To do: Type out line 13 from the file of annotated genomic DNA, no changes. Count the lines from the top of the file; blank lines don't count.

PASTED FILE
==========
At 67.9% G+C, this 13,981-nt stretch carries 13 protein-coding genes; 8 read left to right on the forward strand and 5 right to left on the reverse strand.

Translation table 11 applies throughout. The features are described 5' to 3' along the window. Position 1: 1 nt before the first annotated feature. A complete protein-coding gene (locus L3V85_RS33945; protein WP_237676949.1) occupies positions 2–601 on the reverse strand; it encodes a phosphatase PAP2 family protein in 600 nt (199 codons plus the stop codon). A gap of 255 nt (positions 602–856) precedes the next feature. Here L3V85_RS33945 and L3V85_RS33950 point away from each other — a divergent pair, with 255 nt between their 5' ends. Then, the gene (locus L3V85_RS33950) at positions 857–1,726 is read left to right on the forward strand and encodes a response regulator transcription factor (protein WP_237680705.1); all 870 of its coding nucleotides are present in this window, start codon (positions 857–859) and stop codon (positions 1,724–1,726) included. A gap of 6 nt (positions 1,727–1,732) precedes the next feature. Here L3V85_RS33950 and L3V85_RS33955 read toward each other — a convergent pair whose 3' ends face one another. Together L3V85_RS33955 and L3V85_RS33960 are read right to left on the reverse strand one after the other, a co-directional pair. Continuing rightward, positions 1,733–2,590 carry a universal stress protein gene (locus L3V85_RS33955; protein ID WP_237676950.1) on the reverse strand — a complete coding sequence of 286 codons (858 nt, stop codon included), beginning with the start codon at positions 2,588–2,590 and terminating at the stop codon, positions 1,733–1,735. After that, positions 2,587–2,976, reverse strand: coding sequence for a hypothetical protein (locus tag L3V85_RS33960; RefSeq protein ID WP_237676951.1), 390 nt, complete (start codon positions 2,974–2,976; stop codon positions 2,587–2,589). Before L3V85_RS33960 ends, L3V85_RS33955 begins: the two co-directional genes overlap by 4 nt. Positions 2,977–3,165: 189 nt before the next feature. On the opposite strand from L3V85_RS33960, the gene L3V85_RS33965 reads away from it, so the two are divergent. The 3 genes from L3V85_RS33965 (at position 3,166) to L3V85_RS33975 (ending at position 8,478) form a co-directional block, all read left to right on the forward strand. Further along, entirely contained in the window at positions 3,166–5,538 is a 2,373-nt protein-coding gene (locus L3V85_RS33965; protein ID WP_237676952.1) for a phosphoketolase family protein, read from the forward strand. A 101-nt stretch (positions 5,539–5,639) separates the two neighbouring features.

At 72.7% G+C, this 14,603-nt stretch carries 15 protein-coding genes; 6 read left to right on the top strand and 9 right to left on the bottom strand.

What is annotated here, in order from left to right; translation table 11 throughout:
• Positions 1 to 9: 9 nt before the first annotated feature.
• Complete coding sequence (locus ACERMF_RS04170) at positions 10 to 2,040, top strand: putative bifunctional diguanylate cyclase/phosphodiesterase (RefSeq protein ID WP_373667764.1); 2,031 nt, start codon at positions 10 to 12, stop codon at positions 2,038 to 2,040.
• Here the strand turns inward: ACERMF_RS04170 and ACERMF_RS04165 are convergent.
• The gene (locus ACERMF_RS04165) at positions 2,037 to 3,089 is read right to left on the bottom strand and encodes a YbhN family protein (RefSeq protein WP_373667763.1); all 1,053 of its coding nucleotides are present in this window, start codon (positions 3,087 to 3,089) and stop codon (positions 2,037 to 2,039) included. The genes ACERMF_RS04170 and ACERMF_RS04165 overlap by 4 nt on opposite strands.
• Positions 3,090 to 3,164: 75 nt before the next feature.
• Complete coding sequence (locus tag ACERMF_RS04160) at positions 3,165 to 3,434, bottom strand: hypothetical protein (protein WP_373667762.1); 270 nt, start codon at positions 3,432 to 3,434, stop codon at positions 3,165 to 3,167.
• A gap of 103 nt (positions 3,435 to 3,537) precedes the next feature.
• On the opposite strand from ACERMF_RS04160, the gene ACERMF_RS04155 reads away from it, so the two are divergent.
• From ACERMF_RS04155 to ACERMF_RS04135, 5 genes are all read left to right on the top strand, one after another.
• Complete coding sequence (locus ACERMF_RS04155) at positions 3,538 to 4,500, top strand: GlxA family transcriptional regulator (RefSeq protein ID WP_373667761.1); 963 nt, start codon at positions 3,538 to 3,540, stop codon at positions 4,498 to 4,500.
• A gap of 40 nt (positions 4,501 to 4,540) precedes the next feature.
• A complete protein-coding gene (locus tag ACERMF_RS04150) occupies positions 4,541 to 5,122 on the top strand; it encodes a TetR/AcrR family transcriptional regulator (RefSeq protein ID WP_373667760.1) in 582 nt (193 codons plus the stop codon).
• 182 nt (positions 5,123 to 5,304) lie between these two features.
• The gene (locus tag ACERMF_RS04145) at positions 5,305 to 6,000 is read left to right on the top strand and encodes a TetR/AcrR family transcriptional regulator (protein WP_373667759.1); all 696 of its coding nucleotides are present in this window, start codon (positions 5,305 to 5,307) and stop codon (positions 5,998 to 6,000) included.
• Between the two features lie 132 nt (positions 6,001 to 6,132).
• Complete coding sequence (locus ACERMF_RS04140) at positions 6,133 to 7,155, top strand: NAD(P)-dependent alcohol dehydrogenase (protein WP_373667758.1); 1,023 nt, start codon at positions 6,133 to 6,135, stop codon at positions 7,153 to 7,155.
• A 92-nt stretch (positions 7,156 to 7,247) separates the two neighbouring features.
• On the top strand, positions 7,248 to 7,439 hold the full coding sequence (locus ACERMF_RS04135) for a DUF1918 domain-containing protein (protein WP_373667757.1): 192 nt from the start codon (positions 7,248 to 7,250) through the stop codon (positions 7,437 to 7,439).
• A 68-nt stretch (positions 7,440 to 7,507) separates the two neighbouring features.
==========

• From ACERMF_RS04155 to ACERMF_RS04135, 5 genes are all read left to right on the top strand, one after another.